“We received your kind letter, and the same day we visited Captain Sealy, on which occasion he delivered to us 500 dollars, which the Government had ordered to be given to us as recompense for the treatment shown by us to the steamer wrecked at Ras Asir.
“As regards the agreement, we are willing to agree to all terms in it except the lighthouse. God willing, we will send some men to you on our behalf. On meeting together we will converse and salutation.”
Three years later in 1889, the German Government asked the British Government for the permission to recruit, within the British Protectorate on the Somali Coast, a small force of as it said of blacks that were indented to serve as police in the territories of the German Company at Zanzibar. But the British considered it “extremely undesirable to accustom the Somalis to the use of firearms.”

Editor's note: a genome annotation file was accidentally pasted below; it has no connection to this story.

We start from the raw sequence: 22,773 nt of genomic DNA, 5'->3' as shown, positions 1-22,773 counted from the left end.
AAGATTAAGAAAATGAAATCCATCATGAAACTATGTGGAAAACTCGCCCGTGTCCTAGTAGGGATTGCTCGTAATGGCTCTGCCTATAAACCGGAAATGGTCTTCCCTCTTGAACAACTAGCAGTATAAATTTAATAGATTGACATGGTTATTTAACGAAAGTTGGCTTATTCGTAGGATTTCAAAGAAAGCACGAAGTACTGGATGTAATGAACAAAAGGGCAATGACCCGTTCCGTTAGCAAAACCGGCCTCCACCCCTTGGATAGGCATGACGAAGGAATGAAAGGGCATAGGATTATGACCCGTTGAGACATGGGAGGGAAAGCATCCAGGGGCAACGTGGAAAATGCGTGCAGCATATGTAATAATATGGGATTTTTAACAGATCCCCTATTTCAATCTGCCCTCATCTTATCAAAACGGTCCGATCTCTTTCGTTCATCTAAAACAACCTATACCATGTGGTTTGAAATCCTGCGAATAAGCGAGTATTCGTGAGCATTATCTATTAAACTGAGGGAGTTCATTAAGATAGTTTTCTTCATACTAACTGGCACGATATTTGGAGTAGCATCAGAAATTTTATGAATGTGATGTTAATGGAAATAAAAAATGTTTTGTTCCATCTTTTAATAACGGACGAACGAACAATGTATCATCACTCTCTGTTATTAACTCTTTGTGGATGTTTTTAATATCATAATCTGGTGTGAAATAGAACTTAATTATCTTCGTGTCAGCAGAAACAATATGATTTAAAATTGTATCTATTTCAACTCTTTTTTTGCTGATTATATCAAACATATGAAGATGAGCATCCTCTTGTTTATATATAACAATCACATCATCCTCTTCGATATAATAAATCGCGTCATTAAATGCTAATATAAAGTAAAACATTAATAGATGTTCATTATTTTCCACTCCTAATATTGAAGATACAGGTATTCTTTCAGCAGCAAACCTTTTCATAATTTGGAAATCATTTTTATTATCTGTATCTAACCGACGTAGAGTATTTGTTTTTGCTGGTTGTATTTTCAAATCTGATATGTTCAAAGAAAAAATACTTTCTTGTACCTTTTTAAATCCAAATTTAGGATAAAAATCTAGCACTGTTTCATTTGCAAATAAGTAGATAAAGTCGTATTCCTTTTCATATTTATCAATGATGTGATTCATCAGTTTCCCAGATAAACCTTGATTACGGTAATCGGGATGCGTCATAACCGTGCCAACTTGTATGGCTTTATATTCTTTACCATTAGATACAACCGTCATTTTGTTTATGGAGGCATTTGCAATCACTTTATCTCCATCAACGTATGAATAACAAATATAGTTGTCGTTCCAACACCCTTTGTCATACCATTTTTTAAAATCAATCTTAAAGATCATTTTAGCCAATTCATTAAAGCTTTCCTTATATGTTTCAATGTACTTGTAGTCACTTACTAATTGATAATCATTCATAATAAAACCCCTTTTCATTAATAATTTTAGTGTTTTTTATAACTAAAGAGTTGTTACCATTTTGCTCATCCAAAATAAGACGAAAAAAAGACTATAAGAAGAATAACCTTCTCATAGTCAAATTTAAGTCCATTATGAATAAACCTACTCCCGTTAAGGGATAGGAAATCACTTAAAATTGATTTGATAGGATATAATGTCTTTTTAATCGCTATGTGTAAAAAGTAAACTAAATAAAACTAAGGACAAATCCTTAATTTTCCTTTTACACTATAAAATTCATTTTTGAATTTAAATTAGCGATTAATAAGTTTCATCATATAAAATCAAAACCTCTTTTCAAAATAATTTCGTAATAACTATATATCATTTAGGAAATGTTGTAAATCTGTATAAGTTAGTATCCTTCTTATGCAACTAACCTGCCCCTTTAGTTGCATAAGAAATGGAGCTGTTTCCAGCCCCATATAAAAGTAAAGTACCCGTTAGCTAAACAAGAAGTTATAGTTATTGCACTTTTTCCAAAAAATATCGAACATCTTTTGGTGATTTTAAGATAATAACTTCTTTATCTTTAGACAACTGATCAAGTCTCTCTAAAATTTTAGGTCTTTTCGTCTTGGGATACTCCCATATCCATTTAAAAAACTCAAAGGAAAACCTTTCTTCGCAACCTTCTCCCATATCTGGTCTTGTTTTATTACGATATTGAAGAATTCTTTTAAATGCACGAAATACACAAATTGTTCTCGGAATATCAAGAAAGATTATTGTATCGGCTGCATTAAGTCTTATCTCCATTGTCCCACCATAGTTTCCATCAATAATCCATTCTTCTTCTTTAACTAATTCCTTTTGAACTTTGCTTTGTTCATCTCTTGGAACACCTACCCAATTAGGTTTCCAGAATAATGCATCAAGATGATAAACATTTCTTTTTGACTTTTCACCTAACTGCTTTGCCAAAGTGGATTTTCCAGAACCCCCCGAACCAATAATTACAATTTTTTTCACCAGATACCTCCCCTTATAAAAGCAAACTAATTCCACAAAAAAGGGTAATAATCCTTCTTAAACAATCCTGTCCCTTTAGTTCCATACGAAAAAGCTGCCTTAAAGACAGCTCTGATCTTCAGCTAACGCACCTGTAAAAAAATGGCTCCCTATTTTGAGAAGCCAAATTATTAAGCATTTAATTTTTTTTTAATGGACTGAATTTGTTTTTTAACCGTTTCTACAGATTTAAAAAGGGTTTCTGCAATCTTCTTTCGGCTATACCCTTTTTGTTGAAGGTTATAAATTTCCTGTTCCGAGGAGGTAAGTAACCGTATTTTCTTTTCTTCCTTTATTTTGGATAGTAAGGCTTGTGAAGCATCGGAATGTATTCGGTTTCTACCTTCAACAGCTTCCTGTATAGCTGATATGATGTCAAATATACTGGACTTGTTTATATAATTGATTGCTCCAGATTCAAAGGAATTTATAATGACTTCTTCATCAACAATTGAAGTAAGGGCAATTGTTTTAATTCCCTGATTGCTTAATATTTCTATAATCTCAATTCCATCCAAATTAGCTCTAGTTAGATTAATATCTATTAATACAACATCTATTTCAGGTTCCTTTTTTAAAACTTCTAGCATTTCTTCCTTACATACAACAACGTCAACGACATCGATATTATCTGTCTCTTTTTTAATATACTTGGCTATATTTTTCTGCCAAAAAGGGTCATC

The British Political Resident at Aden, Brig. General A.G.F. Hogg, reported in a letter dated 24 April 1889 that in accordance with the instructions received from the Secretary of State for India (Foreign Office, London) September last, the Italians were permitted to enlist Somalis for service at Massawah. About 150 men were regularly trained in the use of firearms during the last six months, and have now been sent back to Aden.
The Political Resident argued: “If foreign nations are thus permitted to train the Somalis to the use of firearms, and then send them back to their own country, most undesirable results will ensue; and I trust that future permission may be refused to any foreign nation for their enlistment as soldiers of Somalis within our Protectorate.”
“Possession by the Arabs of rifles, is becoming very common indeed, and if Somalis receive a military training, they are certain to use every endeavour to obtain possession of firearms which are now almost unknown in their country”, he said.